Residents voice support for plan to remove all radioactive waste from West Lake Landfill –

The EPA thinks the best choice is alternative 4. The plan calls for about 70% of the waste would be removed from the site by digging down 16 feet deep. Then a permanent cap would be placed on the area. It would cost about $246 million and take 5-years to implement.

Many residents said a partial removal is only a partial solution and when over 1,000 residents were asked during the meeting who would like alternative 4 not one person raised their hand.”

Yet another Superfund site….

There’s a Persistent Hum in This Canadian City, and No One Knows Why – The New York Times

The Windsor hum is back in the news! NYT reporting: “The University of Windsor report said the hum’s likely source was blast furnace operations on Zug Island on the Detroit River, which is densely packed with manufacturing. Activists complained that United States Steel, which operates the furnaces, has been uncooperative and secretive. A company spokeswoman did not respond to requests for comment.

They also identify othwr places in the world with this low frequency hum like Taos.

GNS-led consortium wins German decommissioning contract

January 2018


has awarded a decommissioning contract to ZerKon, a consortium of GNS Gesellschaft für Nuklear-Service, Westinghouse Electric Germany and Westinghouse Electric Sweden. The contract covers the dismantling and packaging of reactor pressure vessel internals in six nuclear power plants that are scheduled for dismantling.

Waste shipments to WIPP to soon resume

The shipment of transuranic wastes from generator sites to the Waste Isolation Pilot Plant (WIPP) in New Mexico is set to resume in April. The US Department of Energy (DoE) expects a total of 128 shipments to be made to WIPP over the next 12 months.”

Scary huh?

U.S., Canada slow to tackle Great Lakes chemical pollution, says report |

“In November, the IJC issued a 25-page report advising both governments take decisive steps to protect human health and the environment by reducing polybrominated diphenyl ethers (PBDEs) in the lakes. The brominated flame retardants, which are bioaccumulative and found in many products, have been in use since the 1970s and exposure has been linked to cancers, reproductive health, thyroid, neurobehavioral and developmental disorders.”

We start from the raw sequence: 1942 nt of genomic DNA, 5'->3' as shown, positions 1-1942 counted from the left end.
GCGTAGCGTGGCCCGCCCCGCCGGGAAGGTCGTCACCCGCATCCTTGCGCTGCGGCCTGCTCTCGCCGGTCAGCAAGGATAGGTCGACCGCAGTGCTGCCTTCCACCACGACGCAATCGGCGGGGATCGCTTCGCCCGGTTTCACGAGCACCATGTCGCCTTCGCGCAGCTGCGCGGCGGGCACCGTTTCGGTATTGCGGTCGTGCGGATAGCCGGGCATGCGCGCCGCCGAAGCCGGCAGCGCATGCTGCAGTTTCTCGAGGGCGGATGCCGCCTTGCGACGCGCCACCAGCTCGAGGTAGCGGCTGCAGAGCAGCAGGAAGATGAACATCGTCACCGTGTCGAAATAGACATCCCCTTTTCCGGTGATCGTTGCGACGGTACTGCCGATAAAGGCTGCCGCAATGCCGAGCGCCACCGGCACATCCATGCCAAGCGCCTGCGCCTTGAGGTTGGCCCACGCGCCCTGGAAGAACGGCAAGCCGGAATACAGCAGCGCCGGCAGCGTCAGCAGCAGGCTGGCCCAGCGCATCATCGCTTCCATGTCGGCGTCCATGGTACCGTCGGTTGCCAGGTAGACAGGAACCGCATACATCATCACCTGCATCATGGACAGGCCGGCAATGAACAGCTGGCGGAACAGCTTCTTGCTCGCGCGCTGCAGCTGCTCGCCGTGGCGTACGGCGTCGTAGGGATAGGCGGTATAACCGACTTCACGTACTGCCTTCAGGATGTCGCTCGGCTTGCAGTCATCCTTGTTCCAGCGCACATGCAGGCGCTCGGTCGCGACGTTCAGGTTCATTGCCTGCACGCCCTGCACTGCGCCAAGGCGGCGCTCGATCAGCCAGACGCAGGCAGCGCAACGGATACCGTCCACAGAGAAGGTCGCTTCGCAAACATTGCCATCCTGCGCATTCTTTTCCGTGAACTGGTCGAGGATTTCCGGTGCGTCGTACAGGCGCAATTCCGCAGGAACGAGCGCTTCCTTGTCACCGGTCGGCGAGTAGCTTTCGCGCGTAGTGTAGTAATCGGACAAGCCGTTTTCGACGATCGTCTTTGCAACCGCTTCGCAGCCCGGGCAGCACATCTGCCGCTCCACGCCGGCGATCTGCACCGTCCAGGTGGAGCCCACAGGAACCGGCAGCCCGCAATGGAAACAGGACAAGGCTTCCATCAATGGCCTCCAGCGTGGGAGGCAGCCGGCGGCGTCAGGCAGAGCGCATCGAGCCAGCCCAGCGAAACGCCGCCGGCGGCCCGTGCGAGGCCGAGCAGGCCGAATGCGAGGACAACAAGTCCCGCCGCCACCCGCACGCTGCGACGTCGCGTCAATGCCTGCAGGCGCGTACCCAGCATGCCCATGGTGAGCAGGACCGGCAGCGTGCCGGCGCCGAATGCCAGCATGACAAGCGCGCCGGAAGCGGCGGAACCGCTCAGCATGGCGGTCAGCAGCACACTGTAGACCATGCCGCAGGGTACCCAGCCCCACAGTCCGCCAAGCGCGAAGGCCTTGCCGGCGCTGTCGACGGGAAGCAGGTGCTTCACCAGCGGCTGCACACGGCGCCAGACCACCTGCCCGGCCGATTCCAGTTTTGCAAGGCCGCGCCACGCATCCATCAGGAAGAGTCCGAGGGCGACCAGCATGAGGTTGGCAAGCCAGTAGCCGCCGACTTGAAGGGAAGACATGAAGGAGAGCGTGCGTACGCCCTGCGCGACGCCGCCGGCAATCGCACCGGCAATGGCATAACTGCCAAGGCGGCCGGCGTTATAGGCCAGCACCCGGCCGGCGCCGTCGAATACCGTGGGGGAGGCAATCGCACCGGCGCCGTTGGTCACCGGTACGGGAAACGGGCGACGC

US and Canada efforts towards cleaning up PCBs and other toxic chemicals in Au Sable river and Lake Huron.

Audio: Proposed federal water bill would streamline new dam projects | 89.3 KPCC

The bill would codify into federal law the 1994 Bay Delta Accord, an agreement between state and federal authorities to coordinate water use and quality standards for water in the California Delta, where the confluence of the Sacramento and San Joaquin rivers enters Suisun Bay and flows toward the Pacific Ocean. Making the accord a federal law would restore water deliveries to Central California users that were “cut off by environmental lawsuits and a series of illogical regulations,” Valadao says in the bill’s summary.”

Stream lining dam project process good for farmers but what about the environment?

Exeter’s Great Dam Removal :: NOAA Fisheries

Good news for boaters! And everyone!

Friday, September 9, the town of Exeter, New Hampshire celebrates the removal of the Great Dam and the restoration of the Exeter River. The town will hold a public ceremony in Founders Park at 10am.

There have been dams along the Exeter River since the 1640s or so. The Great Dam, named for the nearby Great Falls, was built around 1831 to provide power to Exeter’s mills. After coal and oil power came to Exeter, the Great Dam continued to provide power to Exeter businesses into the mid-20th century. When the dam’s owner sold the dam and factories in 1981, the Great Dam was donated to the Town of Exeter.

With the need for the dam gone, the Great Dam fell into disrepair. In 2000, the New Hampshire Department of Environmental Services advised the town that the dam had serious safety and flooding issues. The Town considered repairing, modifying, or removing the dam, and finally decided that removing the dam was the best solution.

Great Dam Removal Project SignView slideshowExeter’s Great Dam Removal Project

Opening 21 Miles of River “